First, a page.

A. The fattiest portion of the tuna, used for sushi and prized in Japan as a pairing to sake
B. A dish from the Piedmont region of Italy, composed of tuna and carpaccio of veal
C. The meat from a bull killed in a bullfight, eaten throughout most of Spain
D. A thick round cut of beef tenderloin, wrapped in boar bacon and grilled over a fire of used oak barrel staves in Argentinian asados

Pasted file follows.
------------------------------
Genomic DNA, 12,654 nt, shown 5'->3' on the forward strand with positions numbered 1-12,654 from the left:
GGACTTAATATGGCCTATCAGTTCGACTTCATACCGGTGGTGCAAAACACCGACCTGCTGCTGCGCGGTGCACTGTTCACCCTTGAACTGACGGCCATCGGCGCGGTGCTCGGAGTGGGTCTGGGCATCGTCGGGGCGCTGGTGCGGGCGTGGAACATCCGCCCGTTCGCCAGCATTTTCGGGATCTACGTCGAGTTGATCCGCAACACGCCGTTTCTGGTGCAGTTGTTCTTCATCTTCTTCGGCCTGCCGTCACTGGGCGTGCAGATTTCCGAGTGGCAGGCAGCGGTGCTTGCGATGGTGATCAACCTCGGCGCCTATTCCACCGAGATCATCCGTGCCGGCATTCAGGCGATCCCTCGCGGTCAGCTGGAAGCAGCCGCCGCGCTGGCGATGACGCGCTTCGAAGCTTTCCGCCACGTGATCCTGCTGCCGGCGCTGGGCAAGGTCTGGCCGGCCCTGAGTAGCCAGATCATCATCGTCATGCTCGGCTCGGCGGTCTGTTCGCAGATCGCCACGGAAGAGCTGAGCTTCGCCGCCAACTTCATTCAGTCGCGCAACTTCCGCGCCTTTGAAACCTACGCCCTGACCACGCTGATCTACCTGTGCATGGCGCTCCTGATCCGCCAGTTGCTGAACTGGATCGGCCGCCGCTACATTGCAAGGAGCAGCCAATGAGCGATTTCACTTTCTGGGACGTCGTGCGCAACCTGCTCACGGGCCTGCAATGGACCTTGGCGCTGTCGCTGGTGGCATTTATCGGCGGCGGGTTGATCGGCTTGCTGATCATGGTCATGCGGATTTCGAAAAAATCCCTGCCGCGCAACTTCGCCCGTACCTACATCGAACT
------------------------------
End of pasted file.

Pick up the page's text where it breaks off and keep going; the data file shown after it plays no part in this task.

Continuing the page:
Toro de lidia is the meat of a bull raised for bullfighting. Bull meat stewed in red wine for several hours is a culinary specialty in the southern Spanish province of Andalusia. Historically, it was believed that eating the meat of a bullfighting bull would imbue the eater with the bull’s strength, courage, and virility. In much of central and southern Spain, cattle were used primarily for utility, pulling ploughs, or transport. In every herd there were some bulls, described as bravos, who were too aggressive for these purposes. Instead, they were sacrificed during bullfighting festivals, which the Spainish call corridas—or “runs” (the most famous being Pamplona’s annual running of the bulls which begins this Sunday, July 5)—culminating with the standoff between bull and matador. Once killed, some of the bull’s meat was given to the triumphant bullfighter, who would take the meat back to his hometown, where it would be made into a stew for the whole village, providing a rare opportunity for poor rural communities to eat beef. Currently, bullfighting is illegal in Catalonia and in the Canary Islands, although it remains well established in many parts of the rest of Spain. The fattiest, and most expensive portion of the tuna is known simply as toro or otoro and is prized because it literally melts in your mouth. The classic Italian dish of raw veal in a tuna sauce is called vitello tonnato. And thick round end pieces of beef tenderloin are called tournedos, the leanest cut of meat, which requires the extra flavor that the fatty bacon provides.